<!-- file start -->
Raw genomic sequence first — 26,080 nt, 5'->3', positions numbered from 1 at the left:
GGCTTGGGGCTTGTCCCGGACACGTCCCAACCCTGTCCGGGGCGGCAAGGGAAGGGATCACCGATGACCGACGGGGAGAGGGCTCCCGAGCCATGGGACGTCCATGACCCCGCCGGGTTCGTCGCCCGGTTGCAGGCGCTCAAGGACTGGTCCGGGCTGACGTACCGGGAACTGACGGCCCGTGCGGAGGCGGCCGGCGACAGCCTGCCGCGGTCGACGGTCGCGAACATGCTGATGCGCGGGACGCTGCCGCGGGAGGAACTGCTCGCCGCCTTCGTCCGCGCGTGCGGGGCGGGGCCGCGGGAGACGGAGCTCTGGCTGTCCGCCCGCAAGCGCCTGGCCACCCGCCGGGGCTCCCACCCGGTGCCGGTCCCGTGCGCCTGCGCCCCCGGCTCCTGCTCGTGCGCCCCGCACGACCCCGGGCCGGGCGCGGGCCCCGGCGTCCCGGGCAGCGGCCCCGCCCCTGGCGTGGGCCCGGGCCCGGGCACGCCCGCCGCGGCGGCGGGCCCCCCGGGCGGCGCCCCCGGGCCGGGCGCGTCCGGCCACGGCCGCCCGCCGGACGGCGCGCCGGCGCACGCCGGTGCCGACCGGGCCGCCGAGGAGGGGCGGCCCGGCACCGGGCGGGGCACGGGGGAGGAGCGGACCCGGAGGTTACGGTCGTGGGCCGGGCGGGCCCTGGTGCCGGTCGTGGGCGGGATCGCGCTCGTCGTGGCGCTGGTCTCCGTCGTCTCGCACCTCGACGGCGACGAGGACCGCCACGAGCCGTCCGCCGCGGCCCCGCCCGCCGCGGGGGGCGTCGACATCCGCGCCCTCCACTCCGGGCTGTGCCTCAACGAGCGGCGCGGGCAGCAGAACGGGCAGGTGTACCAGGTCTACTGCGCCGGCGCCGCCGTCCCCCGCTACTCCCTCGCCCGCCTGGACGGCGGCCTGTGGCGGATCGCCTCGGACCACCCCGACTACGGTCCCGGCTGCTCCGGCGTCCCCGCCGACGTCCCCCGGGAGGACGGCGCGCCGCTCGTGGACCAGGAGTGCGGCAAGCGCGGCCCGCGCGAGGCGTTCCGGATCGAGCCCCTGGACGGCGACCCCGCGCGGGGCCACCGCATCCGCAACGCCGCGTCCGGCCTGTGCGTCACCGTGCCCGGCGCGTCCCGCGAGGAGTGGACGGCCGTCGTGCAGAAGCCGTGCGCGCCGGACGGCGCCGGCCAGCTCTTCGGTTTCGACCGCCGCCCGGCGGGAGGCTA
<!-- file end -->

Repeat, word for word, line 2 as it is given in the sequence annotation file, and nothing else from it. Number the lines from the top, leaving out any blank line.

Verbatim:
GGCTTGGGGCTTGTCCCGGACACGTCCCAACCCTGTCCGGGGCGGCAAGGGAAGGGATCACCGATGACCGACGGGGAGAGGGCTCCCGAGCCATGGGACGTCCATGACCCCGCCGGGTTCGTCGCCCGGTTGCAGGCGCTCAAGGACTGGTCCGGGCTGACGTACCGGGAACTGACGGCCCGTGCGGAGGCGGCCGGCGACAGCCTGCCGCGGTCGACGGTCGCGAACATGCTGATGCGCGGGACGCTGCCGCGGGAGGAACTGCTCGCCGCCTTCGTCCGCGCGTGCGGGGCGGGGCCGCGGGAGACGGAGCTCTGGCTGTCCGCCCGCAAGCGCCTGGCCACCCGCCGGGGCTCCCACCCGGTGCCGGTCCCGTGCGCCTGCGCCCCCGGCTCCTGCTCGTGCGCCCCGCACGACCCCGGGCCGGGCGCGGGCCCCGGCGTCCCGGGCAGCGGCCCCGCCCCTGGCGTGGGCCCGGGCCCGGGCACGCCCGCCGCGGCGGCGGGCCCCCCGGGCGGCGCCCCCGGGCCGGGCGCGTCCGGCCACGGCCGCCCGCCGGACGGCGCGCCGGCGCACGCCGGTGCCGACCGGGCCGCCGAGGAGGGGCGGCCCGGCACCGGGCGGGGCACGGGGGAGGAGCGGACCCGGAGGTTACGGTCGTGGGCCGGGCGGGCCCTGGTGCCGGTCGTGGGCGGGATCGCGCTCGTCGTGGCGCTGGTCTCCGTCGTCTCGCACCTCGACGGCGACGAGGACCGCCACGAGCCGTCCGCCGCGGCCCCGCCCGCCGCGGGGGGCGTCGACATCCGCGCCCTCCACTCCGGGCTGTGCCTCAACGAGCGGCGCGGGCAGCAGAACGGGCAGGTGTACCAGGTCTACTGCGCCGGCGCCGCCGTCCCCCGCTACTCCCTCGCCCGCCTGGACGGCGGCCTGTGGCGGATCGCCTCGGACCACCCCGACTACGGTCCCGGCTGCTCCGGCGTCCCCGCCGACGTCCCCCGGGAGGACGGCGCGCCGCTCGTGGACCAGGAGTGCGGCAAGCGCGGCCCGCGCGAGGCGTTCCGGATCGAGCCCCTGGACGGCGACCCCGCGCGGGGCCACCGCATCCGCAACGCCGCGTCCGGCCTGTGCGTCACCGTGCCCGGCGCGTCCCGCGAGGAGTGGACGGCCGTCGTGCAGAAGCCGTGCGCGCCGGACGGCGCCGGCCAGCTCTTCGGTTTCGACCGCCGCCCGGCGGGAGGCTA